The hackers, the indictment set out, were out to steal data from various governments with the aim of supporting China’s efforts to secure contracts in those targeted countries.
“Hainan Xiandun employees, under the direction of HSSD intelligence officers, hacked or attempted to hack dozens of victims in the United States, Austria, Cambodia, Canada, Germany, Indonesia, Malaysia, Norway, Saudi Arabia, South Africa, Switzerland and the United Kingdom, as well as others,” the indictment said.
It was alleged Xiaoyang, Qingmin and Yunmin directed the activities of the front company, as well as those of computer hackers, among them their co-accused, Shurong.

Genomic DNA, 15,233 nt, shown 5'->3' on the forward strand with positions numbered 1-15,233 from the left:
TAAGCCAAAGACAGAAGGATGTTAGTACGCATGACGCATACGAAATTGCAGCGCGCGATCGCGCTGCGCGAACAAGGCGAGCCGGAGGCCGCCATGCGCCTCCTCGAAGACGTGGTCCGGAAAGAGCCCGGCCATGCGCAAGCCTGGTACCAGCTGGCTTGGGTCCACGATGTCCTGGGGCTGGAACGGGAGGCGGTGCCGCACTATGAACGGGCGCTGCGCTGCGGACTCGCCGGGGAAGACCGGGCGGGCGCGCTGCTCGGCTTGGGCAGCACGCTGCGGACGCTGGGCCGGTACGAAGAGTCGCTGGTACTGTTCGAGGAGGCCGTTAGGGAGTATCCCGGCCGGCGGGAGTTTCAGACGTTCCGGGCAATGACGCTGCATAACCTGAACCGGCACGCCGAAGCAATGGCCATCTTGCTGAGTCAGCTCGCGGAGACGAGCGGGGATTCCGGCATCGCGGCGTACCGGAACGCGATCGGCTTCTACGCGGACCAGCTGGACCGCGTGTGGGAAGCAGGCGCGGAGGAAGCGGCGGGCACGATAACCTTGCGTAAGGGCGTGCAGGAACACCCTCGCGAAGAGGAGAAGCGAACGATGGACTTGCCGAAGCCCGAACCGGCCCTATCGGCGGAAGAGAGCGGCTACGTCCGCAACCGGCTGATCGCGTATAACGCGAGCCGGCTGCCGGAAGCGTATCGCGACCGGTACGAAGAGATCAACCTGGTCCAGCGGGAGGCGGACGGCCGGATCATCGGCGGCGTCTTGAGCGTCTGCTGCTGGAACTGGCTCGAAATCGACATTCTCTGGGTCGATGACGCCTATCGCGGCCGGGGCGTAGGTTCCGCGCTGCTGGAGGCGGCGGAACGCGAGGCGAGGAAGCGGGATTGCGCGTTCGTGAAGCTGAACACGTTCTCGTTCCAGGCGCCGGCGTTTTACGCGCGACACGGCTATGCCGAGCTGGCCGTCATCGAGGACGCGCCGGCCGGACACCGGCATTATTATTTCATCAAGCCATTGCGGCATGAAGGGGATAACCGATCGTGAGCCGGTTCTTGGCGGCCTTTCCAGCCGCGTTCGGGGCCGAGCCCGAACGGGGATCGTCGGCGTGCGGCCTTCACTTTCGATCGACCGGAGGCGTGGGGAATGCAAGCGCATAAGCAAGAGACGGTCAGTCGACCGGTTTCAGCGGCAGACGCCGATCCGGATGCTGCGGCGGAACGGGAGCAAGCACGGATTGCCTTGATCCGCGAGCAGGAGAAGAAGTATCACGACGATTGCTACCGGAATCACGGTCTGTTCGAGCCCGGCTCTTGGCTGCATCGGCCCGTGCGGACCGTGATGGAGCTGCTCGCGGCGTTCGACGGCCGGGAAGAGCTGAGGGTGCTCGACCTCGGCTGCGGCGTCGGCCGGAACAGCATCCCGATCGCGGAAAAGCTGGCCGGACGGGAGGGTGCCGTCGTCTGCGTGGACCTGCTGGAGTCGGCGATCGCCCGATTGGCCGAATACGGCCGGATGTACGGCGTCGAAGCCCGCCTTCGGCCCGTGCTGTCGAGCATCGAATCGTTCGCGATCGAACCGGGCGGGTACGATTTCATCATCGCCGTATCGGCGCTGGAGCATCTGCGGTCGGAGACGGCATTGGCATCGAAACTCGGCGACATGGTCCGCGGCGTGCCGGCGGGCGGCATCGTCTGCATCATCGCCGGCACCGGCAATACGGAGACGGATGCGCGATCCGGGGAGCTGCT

From December 2015 to January 2016, suspects used a specific email account to send spear-phishing emails — that is, emails targeted towards a specific individual, organisation or business that appear to be from a trusted source — “with embedded malware to multiple defence contractors and companies specialising in maritime research and development based in the United States, United Kingdom, South Africa and Austria”.
This was allegedly repeated between July and August 2016.
The US indictment did not name the targeted companies in South Africa.
It said those involved in the hacking “created online legends, such as fictitious online profiles for the spear-phishing email accounts” to make them look more legitimate.
“The conspirators also used doppelganger domain names, which were created to mimic or resemble the domains of legitimate companies, with the intent of tricking unwitting users into clicking on links, as well as hindering identification of intrusions by victim entities,” the indictment claims.